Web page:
Americans forge over 72 million tons of steel per year. The metal undergirds our cityscapes, our highways and our power lines. And right now, demand for it is reaching record highs. So some steel plants are running literally 24/7 to keep up with the demand for their product.
Rowe visited one such plant recently, where scrap inspector Mark Bell, switchman Fidel Villagomez and melt shop operator Jeff Rose labor to meet their employer’s 5,000-tons-per-day quota.
Mike Rowe Tours Steel Plant in Texas
At Gerdau Steel in Midlothian, Texas, production needs have jumped from 3,000 tons of steel per day to 5,000 tons per day, according to Rowe. And that means the plant has to operate 24 hours a day, seven days a week to stay on top of demand.
Thanks to its hundreds of employees, the plant is able to convert thousands of tons of scrap metal into steel every day. Gerdau processes 150 truckloads of scrap steel daily.
The scrap steel comes in on trucks. Then it goes through a shredder, which churns at an average rate of about 175 to 200 tons per hour. But first, Bell and his colleagues have to inspect the truckloads for impurities. They make sure Gerdau doesn’t pay too much for them.
They’re looking for about 70 percent actual ferrous metal material, Bell explained. But some truckloads of scrap have more impurities than others, which makes his job more difficult.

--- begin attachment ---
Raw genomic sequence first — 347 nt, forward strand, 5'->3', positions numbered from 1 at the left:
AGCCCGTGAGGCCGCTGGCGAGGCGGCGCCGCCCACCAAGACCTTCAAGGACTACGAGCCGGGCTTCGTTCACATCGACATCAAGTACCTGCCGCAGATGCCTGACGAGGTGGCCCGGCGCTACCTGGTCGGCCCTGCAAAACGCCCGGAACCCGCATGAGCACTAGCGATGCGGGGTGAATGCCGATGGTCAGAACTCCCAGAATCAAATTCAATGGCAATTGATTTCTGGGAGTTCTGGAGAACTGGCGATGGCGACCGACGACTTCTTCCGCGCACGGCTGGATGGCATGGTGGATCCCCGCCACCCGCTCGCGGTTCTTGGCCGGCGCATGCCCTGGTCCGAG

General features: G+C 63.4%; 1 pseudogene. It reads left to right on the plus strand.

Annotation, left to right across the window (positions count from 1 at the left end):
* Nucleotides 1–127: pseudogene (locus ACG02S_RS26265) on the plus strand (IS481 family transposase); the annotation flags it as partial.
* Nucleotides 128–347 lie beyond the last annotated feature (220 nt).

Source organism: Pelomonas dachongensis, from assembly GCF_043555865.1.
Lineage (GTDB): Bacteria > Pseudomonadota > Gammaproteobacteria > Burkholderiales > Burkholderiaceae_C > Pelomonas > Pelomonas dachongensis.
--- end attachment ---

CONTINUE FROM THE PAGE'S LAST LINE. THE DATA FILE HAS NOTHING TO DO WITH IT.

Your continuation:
Radiation, 3,000-Degree Temperatures Among the Hazards of Steelworkers’ Jobs
Meanwhile, Villagomez’s job – of lining up rail cars in a specific “recipe” to feed into the melt shop – is made more complicated by the occasional radiation alarm. They want to keep radioactive material out of the melt shop at all costs. So they then perform further checks to see how hot the material is.
As for Rose, he has the dangerous job of patching up the insulated bowl which is loaded with about 200,000 pounds of scrap steel and then charged with 70,000 amps of electricity, melting the metal inside into a pool of molten steel. (The steel is poured off and cast into billets elsewhere.) Wearing protective gear, he climbs up a ladder and peers over into the furnace, then patches it with a concrete-like material to protect the weak spots from eroding further.
All in all, steelworkers play a vital role in American life. Without their jobs, America would be a very different country. So as you travel a highway or ascend a tall building, spare a thought for workers like Bell, Villagomez and Rose, without whose efforts none of it would be possible.
Watch Rowe tour the steel plant here: